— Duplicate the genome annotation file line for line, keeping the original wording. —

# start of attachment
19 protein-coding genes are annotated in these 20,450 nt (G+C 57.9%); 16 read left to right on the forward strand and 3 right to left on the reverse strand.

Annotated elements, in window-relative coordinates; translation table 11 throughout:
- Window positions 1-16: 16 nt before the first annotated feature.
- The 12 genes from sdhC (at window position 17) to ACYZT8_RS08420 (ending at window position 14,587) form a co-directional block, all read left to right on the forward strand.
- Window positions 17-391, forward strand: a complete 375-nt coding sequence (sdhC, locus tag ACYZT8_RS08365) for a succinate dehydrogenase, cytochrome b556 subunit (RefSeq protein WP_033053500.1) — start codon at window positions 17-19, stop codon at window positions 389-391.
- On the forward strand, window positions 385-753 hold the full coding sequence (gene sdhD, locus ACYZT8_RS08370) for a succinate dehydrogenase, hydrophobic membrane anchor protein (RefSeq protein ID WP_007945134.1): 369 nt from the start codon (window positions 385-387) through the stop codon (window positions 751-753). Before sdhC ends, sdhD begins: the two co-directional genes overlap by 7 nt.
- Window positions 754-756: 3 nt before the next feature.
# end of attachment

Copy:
19 protein-coding genes are annotated in these 20,450 nt (G+C 57.9%); 16 read left to right on the forward strand and 3 right to left on the reverse strand.

Annotated elements, in window-relative coordinates; translation table 11 throughout:
- Window positions 1-16: 16 nt before the first annotated feature.
- The 12 genes from sdhC (at window position 17) to ACYZT8_RS08420 (ending at window position 14,587) form a co-directional block, all read left to right on the forward strand.
- Window positions 17-391, forward strand: a complete 375-nt coding sequence (sdhC, locus tag ACYZT8_RS08365) for a succinate dehydrogenase, cytochrome b556 subunit (RefSeq protein WP_033053500.1) — start codon at window positions 17-19, stop codon at window positions 389-391.
- On the forward strand, window positions 385-753 hold the full coding sequence (gene sdhD, locus ACYZT8_RS08370) for a succinate dehydrogenase, hydrophobic membrane anchor protein (RefSeq protein ID WP_007945134.1): 369 nt from the start codon (window positions 385-387) through the stop codon (window positions 751-753). Before sdhC ends, sdhD begins: the two co-directional genes overlap by 7 nt.
- Window positions 754-756: 3 nt before the next feature.